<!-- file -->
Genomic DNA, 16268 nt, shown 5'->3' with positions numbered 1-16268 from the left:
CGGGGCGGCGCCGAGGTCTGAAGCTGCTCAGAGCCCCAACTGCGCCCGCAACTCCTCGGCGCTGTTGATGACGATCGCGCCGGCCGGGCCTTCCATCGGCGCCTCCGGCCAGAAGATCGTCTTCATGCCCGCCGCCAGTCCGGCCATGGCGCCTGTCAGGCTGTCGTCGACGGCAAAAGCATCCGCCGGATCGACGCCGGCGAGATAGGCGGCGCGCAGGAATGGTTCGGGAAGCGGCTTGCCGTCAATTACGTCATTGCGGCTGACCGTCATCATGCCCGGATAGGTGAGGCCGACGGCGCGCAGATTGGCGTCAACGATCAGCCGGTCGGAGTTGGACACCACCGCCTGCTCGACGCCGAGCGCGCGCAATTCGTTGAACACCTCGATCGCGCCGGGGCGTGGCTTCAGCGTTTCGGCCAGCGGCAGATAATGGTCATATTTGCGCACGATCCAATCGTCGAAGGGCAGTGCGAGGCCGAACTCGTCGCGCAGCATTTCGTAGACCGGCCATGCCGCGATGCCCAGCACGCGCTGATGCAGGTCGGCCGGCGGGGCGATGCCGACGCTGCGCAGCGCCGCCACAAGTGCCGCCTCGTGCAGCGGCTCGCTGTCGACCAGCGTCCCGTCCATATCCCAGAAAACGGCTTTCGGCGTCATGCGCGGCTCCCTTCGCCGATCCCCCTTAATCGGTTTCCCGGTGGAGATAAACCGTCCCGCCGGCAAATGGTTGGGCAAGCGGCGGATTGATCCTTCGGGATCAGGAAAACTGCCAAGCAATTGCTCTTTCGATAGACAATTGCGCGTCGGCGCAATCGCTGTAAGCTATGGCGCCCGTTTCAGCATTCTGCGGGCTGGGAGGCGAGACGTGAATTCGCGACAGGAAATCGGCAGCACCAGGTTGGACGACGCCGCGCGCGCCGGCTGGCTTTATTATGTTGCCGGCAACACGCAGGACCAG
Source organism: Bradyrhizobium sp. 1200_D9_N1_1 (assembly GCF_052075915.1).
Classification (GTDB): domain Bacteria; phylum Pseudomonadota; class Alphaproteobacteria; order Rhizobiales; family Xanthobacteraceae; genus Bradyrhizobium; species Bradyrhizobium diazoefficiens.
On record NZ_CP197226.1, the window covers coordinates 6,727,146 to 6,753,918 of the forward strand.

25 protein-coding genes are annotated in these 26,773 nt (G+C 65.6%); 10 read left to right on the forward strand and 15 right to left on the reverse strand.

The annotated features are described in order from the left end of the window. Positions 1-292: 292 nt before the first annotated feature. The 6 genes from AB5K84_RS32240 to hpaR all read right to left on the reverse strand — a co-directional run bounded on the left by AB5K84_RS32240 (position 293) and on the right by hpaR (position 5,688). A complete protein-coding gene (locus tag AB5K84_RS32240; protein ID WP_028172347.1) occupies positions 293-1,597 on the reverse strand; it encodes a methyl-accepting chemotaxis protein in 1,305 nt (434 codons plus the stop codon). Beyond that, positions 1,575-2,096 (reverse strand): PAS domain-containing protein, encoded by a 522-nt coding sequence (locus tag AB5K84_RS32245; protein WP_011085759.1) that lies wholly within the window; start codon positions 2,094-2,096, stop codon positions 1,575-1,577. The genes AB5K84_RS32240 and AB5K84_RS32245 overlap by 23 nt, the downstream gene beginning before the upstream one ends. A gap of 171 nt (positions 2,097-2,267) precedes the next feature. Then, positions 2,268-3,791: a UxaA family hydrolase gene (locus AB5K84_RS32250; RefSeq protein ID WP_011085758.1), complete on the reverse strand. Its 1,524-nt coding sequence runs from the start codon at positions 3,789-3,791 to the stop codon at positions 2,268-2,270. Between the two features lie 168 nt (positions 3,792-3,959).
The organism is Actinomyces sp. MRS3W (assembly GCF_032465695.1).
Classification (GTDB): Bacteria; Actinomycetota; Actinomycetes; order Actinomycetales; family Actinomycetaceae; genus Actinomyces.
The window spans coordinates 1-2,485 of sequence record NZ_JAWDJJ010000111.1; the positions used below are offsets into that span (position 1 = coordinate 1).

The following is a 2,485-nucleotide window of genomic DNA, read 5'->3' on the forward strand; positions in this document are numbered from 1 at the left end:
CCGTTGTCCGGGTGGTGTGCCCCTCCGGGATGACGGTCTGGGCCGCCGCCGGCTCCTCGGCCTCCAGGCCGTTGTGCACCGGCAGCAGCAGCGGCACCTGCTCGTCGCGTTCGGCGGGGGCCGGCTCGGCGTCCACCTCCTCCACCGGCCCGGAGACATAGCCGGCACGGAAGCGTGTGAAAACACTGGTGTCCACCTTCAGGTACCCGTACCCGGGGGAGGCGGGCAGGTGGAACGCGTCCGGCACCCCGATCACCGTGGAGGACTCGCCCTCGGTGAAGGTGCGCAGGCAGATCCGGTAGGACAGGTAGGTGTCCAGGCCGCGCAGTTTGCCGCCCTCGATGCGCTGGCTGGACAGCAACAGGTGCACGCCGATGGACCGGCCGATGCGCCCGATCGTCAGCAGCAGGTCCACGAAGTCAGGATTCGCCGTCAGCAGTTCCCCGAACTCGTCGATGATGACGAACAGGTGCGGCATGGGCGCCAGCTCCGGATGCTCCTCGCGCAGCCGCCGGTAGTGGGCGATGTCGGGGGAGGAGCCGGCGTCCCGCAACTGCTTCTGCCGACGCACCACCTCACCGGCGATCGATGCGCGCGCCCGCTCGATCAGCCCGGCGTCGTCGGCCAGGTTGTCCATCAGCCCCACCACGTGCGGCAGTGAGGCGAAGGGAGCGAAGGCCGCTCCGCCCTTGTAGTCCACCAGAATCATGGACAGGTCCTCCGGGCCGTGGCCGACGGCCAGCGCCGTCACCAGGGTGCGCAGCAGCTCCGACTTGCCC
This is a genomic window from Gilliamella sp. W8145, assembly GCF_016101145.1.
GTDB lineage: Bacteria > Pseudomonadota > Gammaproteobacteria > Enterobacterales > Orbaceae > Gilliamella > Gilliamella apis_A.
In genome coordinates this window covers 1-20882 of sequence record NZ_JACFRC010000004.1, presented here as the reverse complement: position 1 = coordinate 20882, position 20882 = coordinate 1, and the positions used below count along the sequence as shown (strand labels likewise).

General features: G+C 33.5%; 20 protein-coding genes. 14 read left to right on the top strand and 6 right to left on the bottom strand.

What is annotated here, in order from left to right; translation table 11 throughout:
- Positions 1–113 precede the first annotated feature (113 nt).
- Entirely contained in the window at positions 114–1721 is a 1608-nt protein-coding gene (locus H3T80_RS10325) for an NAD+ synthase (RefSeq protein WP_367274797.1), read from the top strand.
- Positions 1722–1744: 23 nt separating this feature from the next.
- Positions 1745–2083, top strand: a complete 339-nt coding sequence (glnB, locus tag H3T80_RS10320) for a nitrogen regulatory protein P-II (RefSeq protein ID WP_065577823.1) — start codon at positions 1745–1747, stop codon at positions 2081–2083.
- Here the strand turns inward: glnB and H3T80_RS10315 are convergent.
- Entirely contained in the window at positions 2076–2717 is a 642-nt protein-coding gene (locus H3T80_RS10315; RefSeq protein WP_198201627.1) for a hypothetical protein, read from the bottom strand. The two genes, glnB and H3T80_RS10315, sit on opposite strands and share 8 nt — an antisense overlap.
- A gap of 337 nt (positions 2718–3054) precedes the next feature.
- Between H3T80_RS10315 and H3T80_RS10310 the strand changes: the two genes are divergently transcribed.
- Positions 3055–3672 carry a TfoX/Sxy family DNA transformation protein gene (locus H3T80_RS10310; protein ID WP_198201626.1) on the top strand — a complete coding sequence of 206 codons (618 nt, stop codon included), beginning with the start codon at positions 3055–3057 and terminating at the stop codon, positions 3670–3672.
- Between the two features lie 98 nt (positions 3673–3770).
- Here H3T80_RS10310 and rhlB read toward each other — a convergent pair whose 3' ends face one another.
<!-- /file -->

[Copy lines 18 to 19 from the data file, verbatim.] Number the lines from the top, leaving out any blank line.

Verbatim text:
- Positions 1–113 precede the first annotated feature (113 nt).
- Entirely contained in the window at positions 114–1721 is a 1608-nt protein-coding gene (locus H3T80_RS10325) for an NAD+ synthase (RefSeq protein WP_367274797.1), read from the top strand.